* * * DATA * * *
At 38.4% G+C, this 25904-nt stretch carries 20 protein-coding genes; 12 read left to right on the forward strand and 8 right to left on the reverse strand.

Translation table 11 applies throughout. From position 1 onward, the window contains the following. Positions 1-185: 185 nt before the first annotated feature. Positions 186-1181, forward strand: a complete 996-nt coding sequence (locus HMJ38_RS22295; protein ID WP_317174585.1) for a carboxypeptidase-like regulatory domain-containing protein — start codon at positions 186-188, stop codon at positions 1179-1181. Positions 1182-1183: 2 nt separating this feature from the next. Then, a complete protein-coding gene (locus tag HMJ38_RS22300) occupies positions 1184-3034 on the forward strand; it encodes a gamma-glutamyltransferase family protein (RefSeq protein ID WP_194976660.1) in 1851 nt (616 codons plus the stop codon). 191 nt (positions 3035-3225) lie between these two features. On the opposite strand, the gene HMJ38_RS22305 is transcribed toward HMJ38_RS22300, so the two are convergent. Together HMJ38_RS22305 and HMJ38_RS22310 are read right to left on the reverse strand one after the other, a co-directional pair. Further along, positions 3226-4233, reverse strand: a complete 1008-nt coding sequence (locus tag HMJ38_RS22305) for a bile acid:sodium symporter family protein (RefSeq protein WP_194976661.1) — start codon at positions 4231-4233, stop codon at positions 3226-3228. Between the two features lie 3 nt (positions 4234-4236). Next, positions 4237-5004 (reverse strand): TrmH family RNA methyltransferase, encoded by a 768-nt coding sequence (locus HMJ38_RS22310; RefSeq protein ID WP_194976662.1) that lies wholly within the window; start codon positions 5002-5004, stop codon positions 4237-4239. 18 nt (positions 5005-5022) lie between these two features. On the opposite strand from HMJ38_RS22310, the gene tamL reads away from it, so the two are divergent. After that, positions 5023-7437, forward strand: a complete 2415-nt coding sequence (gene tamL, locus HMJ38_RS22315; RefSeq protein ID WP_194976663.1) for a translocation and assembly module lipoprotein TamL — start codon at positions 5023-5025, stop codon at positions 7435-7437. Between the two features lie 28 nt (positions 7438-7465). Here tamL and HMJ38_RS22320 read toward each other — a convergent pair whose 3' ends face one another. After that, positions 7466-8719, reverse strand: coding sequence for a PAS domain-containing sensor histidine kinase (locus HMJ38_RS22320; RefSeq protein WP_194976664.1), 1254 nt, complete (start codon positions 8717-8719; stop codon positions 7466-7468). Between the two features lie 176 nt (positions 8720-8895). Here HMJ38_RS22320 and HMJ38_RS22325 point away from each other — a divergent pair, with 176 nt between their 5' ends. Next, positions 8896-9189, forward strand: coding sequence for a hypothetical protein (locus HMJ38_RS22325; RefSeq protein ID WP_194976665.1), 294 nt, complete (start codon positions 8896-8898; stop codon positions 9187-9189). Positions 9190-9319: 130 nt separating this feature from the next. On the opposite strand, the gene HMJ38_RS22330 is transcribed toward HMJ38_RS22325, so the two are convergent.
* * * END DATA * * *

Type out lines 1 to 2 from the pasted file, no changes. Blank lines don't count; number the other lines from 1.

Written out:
At 38.4% G+C, this 25904-nt stretch carries 20 protein-coding genes; 12 read left to right on the forward strand and 8 right to left on the reverse strand.

Translation table 11 applies throughout. From position 1 onward, the window contains the following. Positions 1-185: 185 nt before the first annotated feature. Positions 186-1181, forward strand: a complete 996-nt coding sequence (locus HMJ38_RS22295; protein ID WP_317174585.1) for a carboxypeptidase-like regulatory domain-containing protein — start codon at positions 186-188, stop codon at positions 1179-1181. Positions 1182-1183: 2 nt separating this feature from the next. Then, a complete protein-coding gene (locus tag HMJ38_RS22300) occupies positions 1184-3034 on the forward strand; it encodes a gamma-glutamyltransferase family protein (RefSeq protein ID WP_194976660.1) in 1851 nt (616 codons plus the stop codon). 191 nt (positions 3035-3225) lie between these two features. On the opposite strand, the gene HMJ38_RS22305 is transcribed toward HMJ38_RS22300, so the two are convergent. Together HMJ38_RS22305 and HMJ38_RS22310 are read right to left on the reverse strand one after the other, a co-directional pair. Further along, positions 3226-4233, reverse strand: a complete 1008-nt coding sequence (locus tag HMJ38_RS22305) for a bile acid:sodium symporter family protein (RefSeq protein WP_194976661.1) — start codon at positions 4231-4233, stop codon at positions 3226-3228. Between the two features lie 3 nt (positions 4234-4236). Next, positions 4237-5004 (reverse strand): TrmH family RNA methyltransferase, encoded by a 768-nt coding sequence (locus HMJ38_RS22310; RefSeq protein ID WP_194976662.1) that lies wholly within the window; start codon positions 5002-5004, stop codon positions 4237-4239. 18 nt (positions 5005-5022) lie between these two features. On the opposite strand from HMJ38_RS22310, the gene tamL reads away from it, so the two are divergent. After that, positions 5023-7437, forward strand: a complete 2415-nt coding sequence (gene tamL, locus HMJ38_RS22315; RefSeq protein ID WP_194976663.1) for a translocation and assembly module lipoprotein TamL — start codon at positions 5023-5025, stop codon at positions 7435-7437. Between the two features lie 28 nt (positions 7438-7465). Here tamL and HMJ38_RS22320 read toward each other — a convergent pair whose 3' ends face one another. After that, positions 7466-8719, reverse strand: coding sequence for a PAS domain-containing sensor histidine kinase (locus HMJ38_RS22320; RefSeq protein WP_194976664.1), 1254 nt, complete (start codon positions 8717-8719; stop codon positions 7466-7468). Between the two features lie 176 nt (positions 8720-8895). Here HMJ38_RS22320 and HMJ38_RS22325 point away from each other — a divergent pair, with 176 nt between their 5' ends. Next, positions 8896-9189, forward strand: coding sequence for a hypothetical protein (locus HMJ38_RS22325; RefSeq protein ID WP_194976665.1), 294 nt, complete (start codon positions 8896-8898; stop codon positions 9187-9189). Positions 9190-9319: 130 nt separating this feature from the next. On the opposite strand, the gene HMJ38_RS22330 is transcribed toward HMJ38_RS22325, so the two are convergent.